Plato transposes the two next speeches, as in the Republic he would transpose the virtues and the mathematical sciences. This is done partly to avoid monotony, partly for the sake of making Aristophanes 'the cause of wit in others,' and also in order to bring the comic and tragic poet into juxtaposition, as if by accident. A suitable 'expectation' of Aristophanes is raised by the ludicrous circumstance of his having the hiccough, which is appropriately cured by his substitute, the physician Eryximachus. To Eryximachus Love is the good physician; he sees everything as an intelligent physicist, and, like many professors of his art in modern times, attempts to reduce the moral to the physical; or recognises one law of love which pervades them both. There are loves and strifes of the body as well as of the mind. Like Hippocrates the Asclepiad, he is a disciple of Heracleitus, whose conception of the harmony of opposites he explains in a new way as the harmony after discord; to his common sense, as to that of many moderns as well as ancients, the identity of contradictories is an absurdity. His notion of love may be summed up as the harmony of man with himself in soul as well as body, and of all things in heaven and earth with one another.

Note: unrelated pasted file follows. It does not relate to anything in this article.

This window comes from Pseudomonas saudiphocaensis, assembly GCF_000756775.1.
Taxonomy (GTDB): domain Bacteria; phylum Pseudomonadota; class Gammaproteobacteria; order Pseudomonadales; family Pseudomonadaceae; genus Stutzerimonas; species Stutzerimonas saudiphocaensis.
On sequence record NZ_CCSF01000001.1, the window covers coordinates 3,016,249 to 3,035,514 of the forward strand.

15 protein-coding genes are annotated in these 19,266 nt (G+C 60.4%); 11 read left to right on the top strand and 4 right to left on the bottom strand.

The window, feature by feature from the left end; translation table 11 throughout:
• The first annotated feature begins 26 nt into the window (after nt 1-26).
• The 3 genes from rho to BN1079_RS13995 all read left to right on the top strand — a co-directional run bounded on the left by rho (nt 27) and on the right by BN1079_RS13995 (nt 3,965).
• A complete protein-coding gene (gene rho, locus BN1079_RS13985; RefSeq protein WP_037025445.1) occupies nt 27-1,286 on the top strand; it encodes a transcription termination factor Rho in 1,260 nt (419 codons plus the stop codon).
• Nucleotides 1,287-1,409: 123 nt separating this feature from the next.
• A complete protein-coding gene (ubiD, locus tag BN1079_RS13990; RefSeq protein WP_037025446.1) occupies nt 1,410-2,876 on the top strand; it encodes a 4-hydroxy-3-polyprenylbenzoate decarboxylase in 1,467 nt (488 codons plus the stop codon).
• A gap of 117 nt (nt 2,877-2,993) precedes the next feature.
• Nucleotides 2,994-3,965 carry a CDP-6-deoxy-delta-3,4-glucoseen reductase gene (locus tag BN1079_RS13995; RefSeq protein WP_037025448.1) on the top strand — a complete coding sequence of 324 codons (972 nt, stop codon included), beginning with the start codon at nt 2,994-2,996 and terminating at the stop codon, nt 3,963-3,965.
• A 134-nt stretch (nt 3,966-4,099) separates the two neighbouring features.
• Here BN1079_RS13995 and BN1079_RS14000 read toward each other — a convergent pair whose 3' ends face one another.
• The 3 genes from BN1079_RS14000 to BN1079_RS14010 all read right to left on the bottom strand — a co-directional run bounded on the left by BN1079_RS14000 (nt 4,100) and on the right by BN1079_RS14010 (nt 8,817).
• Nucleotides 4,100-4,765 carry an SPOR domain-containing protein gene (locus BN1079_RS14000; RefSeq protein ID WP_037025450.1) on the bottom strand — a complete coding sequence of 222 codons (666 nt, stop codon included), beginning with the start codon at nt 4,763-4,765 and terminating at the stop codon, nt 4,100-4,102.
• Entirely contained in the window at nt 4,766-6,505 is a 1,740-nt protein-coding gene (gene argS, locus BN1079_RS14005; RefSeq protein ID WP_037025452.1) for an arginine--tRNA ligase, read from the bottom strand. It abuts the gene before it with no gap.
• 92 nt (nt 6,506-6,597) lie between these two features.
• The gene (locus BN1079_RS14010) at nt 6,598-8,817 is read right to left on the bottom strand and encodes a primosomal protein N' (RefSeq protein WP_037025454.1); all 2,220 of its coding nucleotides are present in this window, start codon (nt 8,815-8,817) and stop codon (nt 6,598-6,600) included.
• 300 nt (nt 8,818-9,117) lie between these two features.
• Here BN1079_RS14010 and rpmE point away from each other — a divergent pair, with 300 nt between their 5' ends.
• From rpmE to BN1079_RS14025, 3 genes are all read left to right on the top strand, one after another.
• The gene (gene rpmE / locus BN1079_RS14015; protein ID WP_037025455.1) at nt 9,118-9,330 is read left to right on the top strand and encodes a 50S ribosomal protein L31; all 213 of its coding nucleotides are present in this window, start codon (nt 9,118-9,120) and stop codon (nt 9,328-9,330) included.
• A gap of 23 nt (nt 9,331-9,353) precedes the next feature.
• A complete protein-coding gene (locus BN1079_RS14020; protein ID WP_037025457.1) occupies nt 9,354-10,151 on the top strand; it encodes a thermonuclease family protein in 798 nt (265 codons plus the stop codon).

Aristophanes is ready to laugh and make laugh before he opens his mouth, just as Socrates, true to his character, is ready to argue before he begins to speak. He expresses the very genius of the old comedy, its coarse and forcible imagery, and the licence of its language in speaking about the gods. He has no sophistical notions about love, which is brought back by him to its common-sense meaning of love between intelligent beings. His account of the origin of the sexes has the greatest (comic) probability and verisimilitude. Nothing in Aristophanes is more truly Aristophanic than the description of the human monster whirling round on four arms and four legs, eight in all, with incredible rapidity. Yet there is a mixture of earnestness in this jest; three serious principles seem to be insinuated:first, that man cannot exist in isolation; he must be reunited if he is to be perfected: secondly, that love is the mediator and reconciler of poor, divided human nature: thirdly, that the loves of this world are an indistinct anticipation of an ideal union which is not yet realized.